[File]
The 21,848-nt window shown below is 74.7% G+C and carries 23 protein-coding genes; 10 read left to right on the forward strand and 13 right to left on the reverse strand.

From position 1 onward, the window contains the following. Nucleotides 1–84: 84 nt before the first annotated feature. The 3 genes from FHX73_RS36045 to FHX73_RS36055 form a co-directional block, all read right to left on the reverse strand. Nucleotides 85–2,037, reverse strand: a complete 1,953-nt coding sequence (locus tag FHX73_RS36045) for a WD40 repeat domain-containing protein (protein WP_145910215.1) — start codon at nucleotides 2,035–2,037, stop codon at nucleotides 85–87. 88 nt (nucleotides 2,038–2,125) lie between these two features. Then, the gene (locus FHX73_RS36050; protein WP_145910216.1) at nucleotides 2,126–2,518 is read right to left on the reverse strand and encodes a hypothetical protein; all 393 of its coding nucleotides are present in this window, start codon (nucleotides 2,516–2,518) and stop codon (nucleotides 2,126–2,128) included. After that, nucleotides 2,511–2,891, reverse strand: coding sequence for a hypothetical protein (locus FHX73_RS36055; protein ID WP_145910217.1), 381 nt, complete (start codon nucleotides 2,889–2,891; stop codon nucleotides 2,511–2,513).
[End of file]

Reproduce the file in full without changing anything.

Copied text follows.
The 21,848-nt window shown below is 74.7% G+C and carries 23 protein-coding genes; 10 read left to right on the forward strand and 13 right to left on the reverse strand.

From position 1 onward, the window contains the following. Nucleotides 1–84: 84 nt before the first annotated feature. The 3 genes from FHX73_RS36045 to FHX73_RS36055 form a co-directional block, all read right to left on the reverse strand. Nucleotides 85–2,037, reverse strand: a complete 1,953-nt coding sequence (locus tag FHX73_RS36045) for a WD40 repeat domain-containing protein (protein WP_145910215.1) — start codon at nucleotides 2,035–2,037, stop codon at nucleotides 85–87. 88 nt (nucleotides 2,038–2,125) lie between these two features. Then, the gene (locus FHX73_RS36050; protein WP_145910216.1) at nucleotides 2,126–2,518 is read right to left on the reverse strand and encodes a hypothetical protein; all 393 of its coding nucleotides are present in this window, start codon (nucleotides 2,516–2,518) and stop codon (nucleotides 2,126–2,128) included. After that, nucleotides 2,511–2,891, reverse strand: coding sequence for a hypothetical protein (locus FHX73_RS36055; protein ID WP_145910217.1), 381 nt, complete (start codon nucleotides 2,889–2,891; stop codon nucleotides 2,511–2,513).